Did you know Oct. 12-16 was National School Lunch Week?
National School Lunch Week was created in 1962 by President John F. Kennedy to celebrate the benefits of the National School Lunch Program, which is the largest federal child nutrition program.
This year’s them was “School Lunch Snapshot.”
Here’s some information about school lunch:
- The National School Lunch Act was signed by President Harry Truman in 1946.
- More than 30 million children eat school lunch everyday.
- Children can qualify for free or reduced meals. Children from families with incomes at or below 130% of the federal poverty level are eligible for free meals. Those families with incomes between 130% and 185% of the federal poverty level are eligible for reduced price meals. Schools may not charge children more than 40 cents for a reduced price lunch.
- School food services are reimbursed for meals based on children’s free, reduced price or paid eligibility status. See the rates.
- Schools also receive select foods from USDA.
- President Trump issued a Presidential Proclamation on National School Lunch Week.
Here’s a look at what’s on Twitter for #NSLW.
Agriculture Secretary Sonny Perdue used the occasion to highlight new guidelines USDA is providing to schools. Perdue said the guidelines bring new opportunities to allow commercially produced smoothies to be included in school meals, provide more guidance on serving milk options, and allow for healthier, more innovative foods to be incorporated into meal plans. Schools are also empowered with more resources to offer salad bars and better positioned to teach good eating habits to our nation’s children.
USDA is also promoting Farm to School initiatives. This year’s Farm to School grants are the biggest ever awarded – with more than $9 million supporting programs across 42 states, the District of Columbia, and Puerto Rico – and will reach more than 3.2 million children in over 5,400 schools. These grants increase the amount of local food in America’s schools, while helping young people foster healthy eating habits. They also create new economic opportunities for local farmers, ranchers, and producers and can inspire children to consider future careers in agriculture.
USDA’s Food and Nutrition Service administers the program.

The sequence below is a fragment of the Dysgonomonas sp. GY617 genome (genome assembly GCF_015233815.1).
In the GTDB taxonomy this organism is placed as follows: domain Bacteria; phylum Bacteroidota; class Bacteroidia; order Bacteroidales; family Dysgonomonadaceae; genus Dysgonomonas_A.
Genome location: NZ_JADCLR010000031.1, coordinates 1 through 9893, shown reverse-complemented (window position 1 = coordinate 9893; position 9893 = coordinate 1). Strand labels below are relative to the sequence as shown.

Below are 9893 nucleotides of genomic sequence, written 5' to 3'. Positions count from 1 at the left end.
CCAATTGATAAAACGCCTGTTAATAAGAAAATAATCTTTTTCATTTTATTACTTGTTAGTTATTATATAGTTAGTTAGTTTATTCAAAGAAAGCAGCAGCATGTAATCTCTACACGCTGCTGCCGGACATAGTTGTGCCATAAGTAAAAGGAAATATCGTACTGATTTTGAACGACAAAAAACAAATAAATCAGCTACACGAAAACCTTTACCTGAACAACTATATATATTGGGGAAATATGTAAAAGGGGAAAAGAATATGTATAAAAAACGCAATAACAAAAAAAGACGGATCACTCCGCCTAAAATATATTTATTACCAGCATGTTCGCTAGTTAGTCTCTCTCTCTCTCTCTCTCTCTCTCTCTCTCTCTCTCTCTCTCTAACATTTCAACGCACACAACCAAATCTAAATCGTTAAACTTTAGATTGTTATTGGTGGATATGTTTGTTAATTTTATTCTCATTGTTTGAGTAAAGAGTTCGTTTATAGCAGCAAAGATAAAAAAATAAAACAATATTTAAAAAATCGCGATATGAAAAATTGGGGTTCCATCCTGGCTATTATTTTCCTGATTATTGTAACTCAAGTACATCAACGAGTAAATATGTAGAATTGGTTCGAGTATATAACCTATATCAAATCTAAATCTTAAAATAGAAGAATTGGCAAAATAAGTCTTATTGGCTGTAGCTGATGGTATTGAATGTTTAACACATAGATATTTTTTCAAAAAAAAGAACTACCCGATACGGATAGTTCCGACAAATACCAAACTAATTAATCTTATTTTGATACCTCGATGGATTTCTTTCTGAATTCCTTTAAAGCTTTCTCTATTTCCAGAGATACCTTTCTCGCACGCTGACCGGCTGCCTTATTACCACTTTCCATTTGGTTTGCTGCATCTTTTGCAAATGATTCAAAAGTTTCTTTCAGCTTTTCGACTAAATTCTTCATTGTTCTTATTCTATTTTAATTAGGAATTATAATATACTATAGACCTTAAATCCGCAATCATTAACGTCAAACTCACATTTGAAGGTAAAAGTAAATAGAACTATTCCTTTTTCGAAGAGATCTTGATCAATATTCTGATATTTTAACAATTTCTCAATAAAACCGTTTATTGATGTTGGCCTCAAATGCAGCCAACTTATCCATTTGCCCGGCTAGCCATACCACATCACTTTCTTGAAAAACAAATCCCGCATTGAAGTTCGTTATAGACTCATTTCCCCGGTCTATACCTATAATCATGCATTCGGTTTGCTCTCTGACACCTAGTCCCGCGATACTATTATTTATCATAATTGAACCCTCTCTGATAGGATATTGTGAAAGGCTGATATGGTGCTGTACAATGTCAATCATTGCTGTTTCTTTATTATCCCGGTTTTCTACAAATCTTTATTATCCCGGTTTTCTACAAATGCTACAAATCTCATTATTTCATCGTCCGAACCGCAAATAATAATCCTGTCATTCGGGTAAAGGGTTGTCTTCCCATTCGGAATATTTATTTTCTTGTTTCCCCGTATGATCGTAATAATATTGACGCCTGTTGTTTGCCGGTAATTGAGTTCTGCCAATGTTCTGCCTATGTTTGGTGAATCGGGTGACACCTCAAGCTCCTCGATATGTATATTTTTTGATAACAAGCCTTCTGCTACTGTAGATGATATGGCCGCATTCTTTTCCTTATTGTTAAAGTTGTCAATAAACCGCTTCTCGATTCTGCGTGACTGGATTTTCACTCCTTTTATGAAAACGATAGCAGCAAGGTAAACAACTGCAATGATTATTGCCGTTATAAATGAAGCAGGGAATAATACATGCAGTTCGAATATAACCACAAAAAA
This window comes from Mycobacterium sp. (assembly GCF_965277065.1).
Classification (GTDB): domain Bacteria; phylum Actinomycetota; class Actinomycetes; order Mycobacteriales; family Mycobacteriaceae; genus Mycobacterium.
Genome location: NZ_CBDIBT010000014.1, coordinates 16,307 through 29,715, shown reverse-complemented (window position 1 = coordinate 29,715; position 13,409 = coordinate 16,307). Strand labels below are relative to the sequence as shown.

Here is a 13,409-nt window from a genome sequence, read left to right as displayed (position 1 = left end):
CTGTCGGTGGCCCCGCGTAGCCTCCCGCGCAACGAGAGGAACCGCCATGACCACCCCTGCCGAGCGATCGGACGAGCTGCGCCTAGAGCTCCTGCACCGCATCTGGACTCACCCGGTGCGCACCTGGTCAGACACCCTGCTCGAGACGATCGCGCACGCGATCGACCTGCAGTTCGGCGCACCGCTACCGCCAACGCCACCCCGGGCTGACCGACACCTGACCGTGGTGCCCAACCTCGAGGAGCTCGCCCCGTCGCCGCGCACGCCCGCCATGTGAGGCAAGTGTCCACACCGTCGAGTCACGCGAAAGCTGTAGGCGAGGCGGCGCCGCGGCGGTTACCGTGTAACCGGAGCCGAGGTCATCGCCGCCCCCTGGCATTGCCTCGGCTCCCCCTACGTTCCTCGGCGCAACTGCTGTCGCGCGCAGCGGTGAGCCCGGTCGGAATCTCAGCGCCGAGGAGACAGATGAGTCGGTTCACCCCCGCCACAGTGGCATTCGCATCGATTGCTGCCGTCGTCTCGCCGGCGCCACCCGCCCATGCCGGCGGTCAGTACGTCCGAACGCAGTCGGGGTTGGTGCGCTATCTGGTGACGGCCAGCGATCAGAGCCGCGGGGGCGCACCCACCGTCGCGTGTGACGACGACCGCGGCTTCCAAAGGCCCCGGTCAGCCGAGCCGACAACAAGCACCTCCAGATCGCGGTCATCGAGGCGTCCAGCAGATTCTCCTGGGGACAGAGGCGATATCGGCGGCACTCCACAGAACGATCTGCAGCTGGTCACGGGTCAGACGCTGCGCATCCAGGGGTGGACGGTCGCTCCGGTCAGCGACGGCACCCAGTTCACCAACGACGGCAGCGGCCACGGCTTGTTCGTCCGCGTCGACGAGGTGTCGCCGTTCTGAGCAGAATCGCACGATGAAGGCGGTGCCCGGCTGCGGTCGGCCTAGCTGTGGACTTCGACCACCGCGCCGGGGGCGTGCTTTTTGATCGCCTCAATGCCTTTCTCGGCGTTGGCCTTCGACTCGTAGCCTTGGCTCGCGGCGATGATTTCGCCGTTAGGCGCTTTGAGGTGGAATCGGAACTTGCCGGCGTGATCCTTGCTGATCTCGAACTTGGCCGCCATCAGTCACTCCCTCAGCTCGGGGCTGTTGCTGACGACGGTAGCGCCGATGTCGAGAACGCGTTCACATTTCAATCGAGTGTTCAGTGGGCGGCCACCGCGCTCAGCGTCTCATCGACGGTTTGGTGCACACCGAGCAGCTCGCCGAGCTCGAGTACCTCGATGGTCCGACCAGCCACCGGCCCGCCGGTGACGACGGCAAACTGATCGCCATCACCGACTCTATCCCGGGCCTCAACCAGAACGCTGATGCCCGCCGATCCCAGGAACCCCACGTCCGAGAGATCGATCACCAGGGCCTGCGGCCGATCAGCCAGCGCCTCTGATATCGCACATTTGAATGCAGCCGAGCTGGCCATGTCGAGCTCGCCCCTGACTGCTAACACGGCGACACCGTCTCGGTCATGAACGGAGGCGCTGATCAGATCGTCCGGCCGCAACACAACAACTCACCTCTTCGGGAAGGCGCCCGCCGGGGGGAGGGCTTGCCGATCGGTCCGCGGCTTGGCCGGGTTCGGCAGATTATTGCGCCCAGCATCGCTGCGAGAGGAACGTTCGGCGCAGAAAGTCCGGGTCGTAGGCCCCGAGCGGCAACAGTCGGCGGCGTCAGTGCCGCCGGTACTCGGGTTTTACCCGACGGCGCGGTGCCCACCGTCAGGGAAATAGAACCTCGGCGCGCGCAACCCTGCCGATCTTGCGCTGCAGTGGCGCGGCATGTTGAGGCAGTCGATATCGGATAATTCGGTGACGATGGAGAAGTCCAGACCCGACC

The school lunch program is in the middle of a political fight. On Wednesday, House Democrats questioned why USDA took months to acknowledge that as many as 982,000 schoolchildren would no longer be directly certified for free school meals based on their family’s participation in the Supplemental Nutrition Assistance Program if proposed rules take effect. That’s about twice as many as USDA officials said in July, Politico reported.
“This is a jarring admission by the administration’s own analysts of the real damage the President’s policies will do to our youngest and most vulnerable citizens,” said Marcia Fudge, Chairwoman of the House Agriculture Subcommittee on Nutrition, Oversight and Department Operations. “The analysis more than doubles the figures USDA first estimated, and now shows almost a million students will either lose their free school meals entirely, or have to jump through additional bureaucratic hoops to recertify their eligibility. That creates yet another barrier from this administration between working families and the help they need. Also, this is information that should have been included in the initial regulatory impact analysis, and it was completely dishonest for USDA to omit it. Not only does USDA know the president’s proposal will hurt our children, it also appears the department is doing everything it can to obscure the real effects of those numbers from the public.”
USDA said its proposal could cut $90 million a year from the cost of its school lunch and breakfast programs, which last year was more than $18 billion, according to the New York Post.